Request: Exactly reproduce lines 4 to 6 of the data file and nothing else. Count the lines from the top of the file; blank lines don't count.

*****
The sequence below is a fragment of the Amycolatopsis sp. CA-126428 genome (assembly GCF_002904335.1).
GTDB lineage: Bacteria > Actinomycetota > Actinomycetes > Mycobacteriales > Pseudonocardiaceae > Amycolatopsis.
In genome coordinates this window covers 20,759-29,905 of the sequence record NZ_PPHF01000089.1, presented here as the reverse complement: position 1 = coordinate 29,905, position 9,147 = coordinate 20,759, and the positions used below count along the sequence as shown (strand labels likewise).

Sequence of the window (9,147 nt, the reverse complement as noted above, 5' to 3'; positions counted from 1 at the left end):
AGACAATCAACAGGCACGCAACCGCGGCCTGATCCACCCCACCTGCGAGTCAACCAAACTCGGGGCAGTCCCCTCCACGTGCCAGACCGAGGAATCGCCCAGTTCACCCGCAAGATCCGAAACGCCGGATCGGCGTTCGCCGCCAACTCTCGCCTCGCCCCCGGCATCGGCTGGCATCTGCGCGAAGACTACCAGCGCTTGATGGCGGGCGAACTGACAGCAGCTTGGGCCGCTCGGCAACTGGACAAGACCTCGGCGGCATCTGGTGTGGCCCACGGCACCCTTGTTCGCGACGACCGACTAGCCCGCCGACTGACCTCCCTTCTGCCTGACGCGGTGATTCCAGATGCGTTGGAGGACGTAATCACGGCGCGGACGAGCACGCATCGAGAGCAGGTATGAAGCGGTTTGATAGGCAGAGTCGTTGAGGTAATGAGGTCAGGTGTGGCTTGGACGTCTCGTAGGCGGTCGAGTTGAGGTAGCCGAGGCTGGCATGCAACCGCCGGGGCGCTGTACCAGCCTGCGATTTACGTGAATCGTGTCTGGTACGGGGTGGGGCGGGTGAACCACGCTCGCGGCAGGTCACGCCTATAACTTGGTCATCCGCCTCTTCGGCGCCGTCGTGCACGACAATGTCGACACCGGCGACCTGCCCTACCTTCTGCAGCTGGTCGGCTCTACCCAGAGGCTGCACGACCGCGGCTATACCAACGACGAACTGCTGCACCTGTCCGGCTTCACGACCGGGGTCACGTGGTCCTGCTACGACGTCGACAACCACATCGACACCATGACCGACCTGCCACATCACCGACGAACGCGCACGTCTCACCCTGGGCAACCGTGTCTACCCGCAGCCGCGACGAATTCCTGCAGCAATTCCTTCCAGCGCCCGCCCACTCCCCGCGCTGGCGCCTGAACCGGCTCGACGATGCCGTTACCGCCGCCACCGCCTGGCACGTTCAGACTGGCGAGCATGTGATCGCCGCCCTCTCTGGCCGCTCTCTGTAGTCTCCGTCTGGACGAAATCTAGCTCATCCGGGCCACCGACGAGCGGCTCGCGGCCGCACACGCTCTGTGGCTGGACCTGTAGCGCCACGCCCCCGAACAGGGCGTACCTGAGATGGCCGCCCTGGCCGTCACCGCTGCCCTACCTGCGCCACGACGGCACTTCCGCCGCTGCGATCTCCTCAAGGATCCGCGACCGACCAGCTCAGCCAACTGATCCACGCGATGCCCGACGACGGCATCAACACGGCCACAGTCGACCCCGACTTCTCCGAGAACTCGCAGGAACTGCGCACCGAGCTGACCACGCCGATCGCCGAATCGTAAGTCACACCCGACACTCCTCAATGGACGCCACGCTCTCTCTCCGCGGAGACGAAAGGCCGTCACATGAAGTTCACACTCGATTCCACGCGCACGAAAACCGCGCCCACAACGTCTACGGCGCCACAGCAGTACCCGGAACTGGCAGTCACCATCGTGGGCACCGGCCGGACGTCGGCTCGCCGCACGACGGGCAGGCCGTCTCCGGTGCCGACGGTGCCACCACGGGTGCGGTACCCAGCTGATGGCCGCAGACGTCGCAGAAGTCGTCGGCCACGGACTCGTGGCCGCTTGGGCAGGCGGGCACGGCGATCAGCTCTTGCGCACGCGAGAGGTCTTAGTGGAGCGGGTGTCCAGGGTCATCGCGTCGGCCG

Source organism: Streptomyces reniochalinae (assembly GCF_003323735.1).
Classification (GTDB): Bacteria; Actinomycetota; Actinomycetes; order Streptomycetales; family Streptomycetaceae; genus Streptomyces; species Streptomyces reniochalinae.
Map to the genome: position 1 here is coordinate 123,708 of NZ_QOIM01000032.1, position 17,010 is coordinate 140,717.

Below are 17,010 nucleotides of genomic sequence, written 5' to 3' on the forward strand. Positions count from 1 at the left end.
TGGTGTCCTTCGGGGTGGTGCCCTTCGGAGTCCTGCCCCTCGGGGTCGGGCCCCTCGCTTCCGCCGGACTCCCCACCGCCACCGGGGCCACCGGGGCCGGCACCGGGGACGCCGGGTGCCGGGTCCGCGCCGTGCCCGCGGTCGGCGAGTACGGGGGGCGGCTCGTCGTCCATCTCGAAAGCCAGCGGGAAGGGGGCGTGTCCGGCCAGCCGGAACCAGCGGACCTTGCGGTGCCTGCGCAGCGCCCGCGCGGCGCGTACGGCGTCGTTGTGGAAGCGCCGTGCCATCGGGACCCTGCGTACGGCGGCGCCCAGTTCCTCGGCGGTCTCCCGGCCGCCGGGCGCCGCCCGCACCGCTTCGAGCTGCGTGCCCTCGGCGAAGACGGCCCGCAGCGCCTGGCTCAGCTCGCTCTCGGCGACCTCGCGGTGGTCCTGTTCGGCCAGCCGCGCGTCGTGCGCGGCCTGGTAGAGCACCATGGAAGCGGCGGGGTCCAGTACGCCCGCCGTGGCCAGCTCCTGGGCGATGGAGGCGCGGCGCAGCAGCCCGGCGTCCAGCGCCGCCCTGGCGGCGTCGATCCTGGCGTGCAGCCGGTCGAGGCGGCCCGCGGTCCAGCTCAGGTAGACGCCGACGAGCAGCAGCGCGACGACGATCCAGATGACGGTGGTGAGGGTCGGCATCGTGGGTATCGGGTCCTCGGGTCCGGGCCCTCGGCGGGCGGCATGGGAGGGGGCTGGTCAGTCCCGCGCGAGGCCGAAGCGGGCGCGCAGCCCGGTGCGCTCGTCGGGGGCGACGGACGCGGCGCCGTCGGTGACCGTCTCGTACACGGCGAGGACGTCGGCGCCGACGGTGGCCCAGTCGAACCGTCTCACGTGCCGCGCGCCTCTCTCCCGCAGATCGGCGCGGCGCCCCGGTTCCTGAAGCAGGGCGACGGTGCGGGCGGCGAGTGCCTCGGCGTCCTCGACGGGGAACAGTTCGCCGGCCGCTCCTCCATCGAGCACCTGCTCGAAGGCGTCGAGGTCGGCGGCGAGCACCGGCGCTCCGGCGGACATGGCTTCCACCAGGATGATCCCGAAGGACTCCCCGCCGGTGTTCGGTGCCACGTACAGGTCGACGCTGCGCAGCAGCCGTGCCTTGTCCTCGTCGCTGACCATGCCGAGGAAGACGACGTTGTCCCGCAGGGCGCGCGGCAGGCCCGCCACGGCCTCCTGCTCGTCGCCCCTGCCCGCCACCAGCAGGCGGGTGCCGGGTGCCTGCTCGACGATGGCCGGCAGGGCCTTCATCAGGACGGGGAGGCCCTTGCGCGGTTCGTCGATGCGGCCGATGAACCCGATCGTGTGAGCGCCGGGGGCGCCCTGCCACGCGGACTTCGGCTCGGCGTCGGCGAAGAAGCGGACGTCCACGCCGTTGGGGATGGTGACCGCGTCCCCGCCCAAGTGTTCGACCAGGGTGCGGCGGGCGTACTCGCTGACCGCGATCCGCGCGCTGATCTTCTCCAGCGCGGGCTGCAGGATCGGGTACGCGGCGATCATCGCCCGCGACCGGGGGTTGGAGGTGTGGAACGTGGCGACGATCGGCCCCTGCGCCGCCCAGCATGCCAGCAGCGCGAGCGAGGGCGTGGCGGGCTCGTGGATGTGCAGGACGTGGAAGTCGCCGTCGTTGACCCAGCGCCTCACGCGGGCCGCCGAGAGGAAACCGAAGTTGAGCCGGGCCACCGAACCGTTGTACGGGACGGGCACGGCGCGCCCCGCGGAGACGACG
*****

Sequence of the window (9,147 nt, the reverse complement as noted above, 5' to 3'; positions counted from 1 at the left end):
AGACAATCAACAGGCACGCAACCGCGGCCTGATCCACCCCACCTGCGAGTCAACCAAACTCGGGGCAGTCCCCTCCACGTGCCAGACCGAGGAATCGCCCAGTTCACCCGCAAGATCCGAAACGCCGGATCGGCGTTCGCCGCCAACTCTCGCCTCGCCCCCGGCATCGGCTGGCATCTGCGCGAAGACTACCAGCGCTTGATGGCGGGCGAACTGACAGCAGCTTGGGCCGCTCGGCAACTGGACAAGACCTCGGCGGCATCTGGTGTGGCCCACGGCACCCTTGTTCGCGACGACCGACTAGCCCGCCGACTGACCTCCCTTCTGCCTGACGCGGTGATTCCAGATGCGTTGGAGGACGTAATCACGGCGCGGACGAGCACGCATCGAGAGCAGGTATGAAGCGGTTTGATAGGCAGAGTCGTTGAGGTAATGAGGTCAGGTGTGGCTTGGACGTCTCGTAGGCGGTCGAGTTGAGGTAGCCGAGGCTGGCATGCAACCGCCGGGGCGCTGTACCAGCCTGCGATTTACGTGAATCGTGTCTGGTACGGGGTGGGGCGGGTGAACCACGCTCGCGGCAGGTCACGCCTATAACTTGGTCATCCGCCTCTTCGGCGCCGTCGTGCACGACAATGTCGACACCGGCGACCTGCCCTACCTTCTGCAGCTGGTCGGCTCTACCCAGAGGCTGCACGACCGCGGCTATACCAACGACGAACTGCTGCACCTGTCCGGCTTCACGACCGGGGTCACGTGGTCCTGCTACGACGTCGACAACCACATCGACACCATGACCGACCTGCCACATCACCGACGAACGCGCACGTCTCACCCTGGGCAACCGTGTCTACCCGCAGCCGCGACGAATTCCTGCAGCAATTCCTTCCAGCGCCCGCCCACTCCCCGCGCTGGCGCCTGAACCGGCTCGACGATGCCGTTACCGCCGCCACCGCCTGGCACGTTCAGACTGGCGAGCATGTGATCGCCGCCCTCTCTGGCCGCTCTCTGTAGTCTCCGTCTGGACGAAATCTAGCTCATCCGGGCCACCGACGAGCGGCTCGCGGCCGCACACGCTCTGTGGCTGGACCTGTAGCGCCACGCCCCCGAACAGGGCGTACCTGAGATGGCCGCCCTGGCCGTCACCGCTGCCCTACCTGCGCCACGACGGCACTTCCGCCGCTGCGATCTCCTCAAGGATCCGCGACCGACCAGCTCAGCCAACTGATCCACGCGATGCCCGACGACGGCATCAACACGGCCACAGTCGACCCCGACTTCTCCGAGAACTCGCAGGAACTGCGCACCGAGCTGACCACGCCGATCGCCGAATCGTAAGTCACACCCGACACTCCTCAATGGACGCCACGCTCTCTCTCCGCGGAGACGAAAGGCCGTCACATGAAGTTCACACTCGATTCCACGCGCACGAAAACCGCGCCCACAACGTCTACGGCGCCACAGCAGTACCCGGAACTGGCAGTCACCATCGTGGGCACCGGCCGGACGTCGGCTCGCCGCACGACGGGCAGGCCGTCTCCGGTGCCGACGGTGCCACCACGGGTGCGGTACCCAGCTGATGGCCGCAGACGTCGCAGAAGTCGTCGGCCACGGACTCGTGGCCGCTTGGGCAGGCGGGCACGGCGATCAGCTCTTGCGCACGCGAGAGGTCTTAGTGGAGCGGGTGTCCAGGGTCATCGCGTCGGCCG

Source organism: Streptomyces reniochalinae (assembly GCF_003323735.1).